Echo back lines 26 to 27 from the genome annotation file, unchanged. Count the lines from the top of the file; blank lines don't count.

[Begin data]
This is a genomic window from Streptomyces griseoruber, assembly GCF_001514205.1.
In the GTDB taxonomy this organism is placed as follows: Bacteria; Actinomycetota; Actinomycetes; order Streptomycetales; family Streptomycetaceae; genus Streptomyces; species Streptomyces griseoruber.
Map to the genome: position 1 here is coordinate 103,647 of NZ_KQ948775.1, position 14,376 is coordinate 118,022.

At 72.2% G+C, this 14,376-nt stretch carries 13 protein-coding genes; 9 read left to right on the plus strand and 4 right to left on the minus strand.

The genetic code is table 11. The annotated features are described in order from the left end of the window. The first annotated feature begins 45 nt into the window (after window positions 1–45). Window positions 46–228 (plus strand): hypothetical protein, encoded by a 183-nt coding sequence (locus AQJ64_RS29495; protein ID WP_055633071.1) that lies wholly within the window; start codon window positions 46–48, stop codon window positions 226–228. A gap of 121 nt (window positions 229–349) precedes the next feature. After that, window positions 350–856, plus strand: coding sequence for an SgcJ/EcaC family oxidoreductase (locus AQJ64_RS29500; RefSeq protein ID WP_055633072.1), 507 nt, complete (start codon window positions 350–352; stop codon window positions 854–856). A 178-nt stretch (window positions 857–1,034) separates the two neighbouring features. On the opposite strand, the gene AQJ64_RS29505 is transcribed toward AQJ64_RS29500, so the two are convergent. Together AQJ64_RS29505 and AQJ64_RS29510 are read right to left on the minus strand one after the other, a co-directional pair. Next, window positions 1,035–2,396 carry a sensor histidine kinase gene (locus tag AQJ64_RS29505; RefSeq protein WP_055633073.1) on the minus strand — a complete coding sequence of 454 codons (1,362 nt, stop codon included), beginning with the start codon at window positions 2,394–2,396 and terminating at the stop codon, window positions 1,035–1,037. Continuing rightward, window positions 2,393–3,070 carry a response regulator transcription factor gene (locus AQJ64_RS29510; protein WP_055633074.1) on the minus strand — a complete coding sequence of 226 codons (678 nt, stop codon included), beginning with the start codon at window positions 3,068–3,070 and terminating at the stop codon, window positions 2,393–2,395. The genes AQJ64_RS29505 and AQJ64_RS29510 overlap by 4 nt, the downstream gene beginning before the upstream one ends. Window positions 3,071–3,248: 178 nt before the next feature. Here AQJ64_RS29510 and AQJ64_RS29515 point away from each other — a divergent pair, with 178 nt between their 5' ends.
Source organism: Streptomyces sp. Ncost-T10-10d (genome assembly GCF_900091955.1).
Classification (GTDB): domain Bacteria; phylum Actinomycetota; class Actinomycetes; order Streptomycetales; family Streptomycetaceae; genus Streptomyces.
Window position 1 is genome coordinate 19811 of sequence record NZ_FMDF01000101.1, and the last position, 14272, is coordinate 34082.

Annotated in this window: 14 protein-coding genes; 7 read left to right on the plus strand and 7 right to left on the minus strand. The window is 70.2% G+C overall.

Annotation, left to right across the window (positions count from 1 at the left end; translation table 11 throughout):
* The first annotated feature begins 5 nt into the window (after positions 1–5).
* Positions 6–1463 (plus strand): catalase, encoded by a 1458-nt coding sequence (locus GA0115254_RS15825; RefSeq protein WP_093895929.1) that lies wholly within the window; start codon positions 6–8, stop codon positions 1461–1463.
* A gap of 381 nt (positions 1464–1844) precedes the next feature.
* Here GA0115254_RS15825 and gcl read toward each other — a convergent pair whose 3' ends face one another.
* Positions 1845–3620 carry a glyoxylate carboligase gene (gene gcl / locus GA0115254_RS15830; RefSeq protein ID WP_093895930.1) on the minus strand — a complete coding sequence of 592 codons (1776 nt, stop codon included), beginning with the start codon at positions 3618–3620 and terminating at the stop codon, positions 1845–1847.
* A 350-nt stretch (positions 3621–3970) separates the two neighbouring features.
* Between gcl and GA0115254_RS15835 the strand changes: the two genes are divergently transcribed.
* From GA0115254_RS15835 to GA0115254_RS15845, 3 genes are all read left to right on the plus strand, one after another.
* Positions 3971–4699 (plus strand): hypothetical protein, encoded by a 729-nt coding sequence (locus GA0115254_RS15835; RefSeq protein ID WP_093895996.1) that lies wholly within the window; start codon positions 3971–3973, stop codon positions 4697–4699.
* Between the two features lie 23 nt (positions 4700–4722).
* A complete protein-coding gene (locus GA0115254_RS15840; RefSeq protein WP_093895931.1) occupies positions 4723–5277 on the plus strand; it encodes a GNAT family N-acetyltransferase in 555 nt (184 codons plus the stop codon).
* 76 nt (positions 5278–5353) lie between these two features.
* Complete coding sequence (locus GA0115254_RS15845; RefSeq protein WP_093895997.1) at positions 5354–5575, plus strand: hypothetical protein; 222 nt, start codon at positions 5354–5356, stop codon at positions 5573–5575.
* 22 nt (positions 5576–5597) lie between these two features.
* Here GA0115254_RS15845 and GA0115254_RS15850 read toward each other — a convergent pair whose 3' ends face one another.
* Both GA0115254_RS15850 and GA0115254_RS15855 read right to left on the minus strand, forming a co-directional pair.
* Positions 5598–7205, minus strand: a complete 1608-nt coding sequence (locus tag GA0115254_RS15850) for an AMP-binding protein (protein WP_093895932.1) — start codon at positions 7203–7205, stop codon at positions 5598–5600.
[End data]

* Both GA0115254_RS15850 and GA0115254_RS15855 read right to left on the minus strand, forming a co-directional pair.
* Positions 5598–7205, minus strand: a complete 1608-nt coding sequence (locus tag GA0115254_RS15850) for an AMP-binding protein (protein WP_093895932.1) — start codon at positions 7203–7205, stop codon at positions 5598–5600.